clear-cut markings. The splashes should be numerous and ragged in outline, but approximately equal
in size, and well distributed over the entire body.
Silver Black Dalmatian rat owned and bred by Geri Hauser. Photo ©1996 Craig Robbins.
Read the article on “Difference Between Dalmatian and Variegated Rats”.
HOODED - Hooded rats may be shown in any recognized color. The sides, legs, and feet should
be a pure clean white, free from spots or brindling. The hood should cover the head, neck, and shoulders
without a break, showing no white on the throat or chin, and should run in an even line around the
body. The spine marking should extend in an unbroken line from the hood to the tail, be of moderate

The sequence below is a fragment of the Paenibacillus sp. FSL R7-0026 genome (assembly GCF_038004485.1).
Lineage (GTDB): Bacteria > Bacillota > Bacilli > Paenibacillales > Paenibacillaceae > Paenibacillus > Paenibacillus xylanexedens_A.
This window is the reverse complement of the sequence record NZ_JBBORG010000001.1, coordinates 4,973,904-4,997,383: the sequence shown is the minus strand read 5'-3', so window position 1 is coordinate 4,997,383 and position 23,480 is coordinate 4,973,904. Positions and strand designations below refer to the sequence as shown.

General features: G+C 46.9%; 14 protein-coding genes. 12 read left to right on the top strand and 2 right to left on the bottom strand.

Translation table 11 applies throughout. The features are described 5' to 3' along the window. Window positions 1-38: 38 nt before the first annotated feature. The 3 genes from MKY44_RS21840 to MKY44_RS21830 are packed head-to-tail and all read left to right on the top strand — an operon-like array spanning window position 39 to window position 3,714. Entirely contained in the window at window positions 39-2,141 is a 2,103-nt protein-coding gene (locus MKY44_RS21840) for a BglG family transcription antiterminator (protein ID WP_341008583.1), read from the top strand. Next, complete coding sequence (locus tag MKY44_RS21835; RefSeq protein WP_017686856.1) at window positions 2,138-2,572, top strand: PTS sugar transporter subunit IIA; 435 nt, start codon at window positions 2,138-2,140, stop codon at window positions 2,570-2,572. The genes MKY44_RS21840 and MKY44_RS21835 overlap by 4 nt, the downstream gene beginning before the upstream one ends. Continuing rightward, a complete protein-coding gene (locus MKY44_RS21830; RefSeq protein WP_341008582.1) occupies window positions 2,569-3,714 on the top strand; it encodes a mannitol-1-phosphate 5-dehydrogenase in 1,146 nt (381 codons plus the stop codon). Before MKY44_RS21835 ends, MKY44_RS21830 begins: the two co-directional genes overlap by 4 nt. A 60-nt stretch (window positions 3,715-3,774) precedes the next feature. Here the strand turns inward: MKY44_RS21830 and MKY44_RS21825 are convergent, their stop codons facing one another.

width, and be free of ragged edges or brindling. The tail should be colored at the base, then white
to the end.
Lilac Hooded rat (left, daughter) owned and bred by Nancy Ferris. Lilac Hooded rat (right, father) owned by Nichole Royer. Photo ©1998 Craig Robbins.
Read the article on Hooded.
BAREBACK - Bareback rats may be shown in any recognized color and will have markings like the
Hooded rat but without a spine marking. The back, sides, legs, and feet should be a pure, clean white,
free from spots or brindling. The hood should cover the head, neck, and shoulders without a break,
showing no white on top of head, throat, or chin, and should run in an even line around the body. (Karla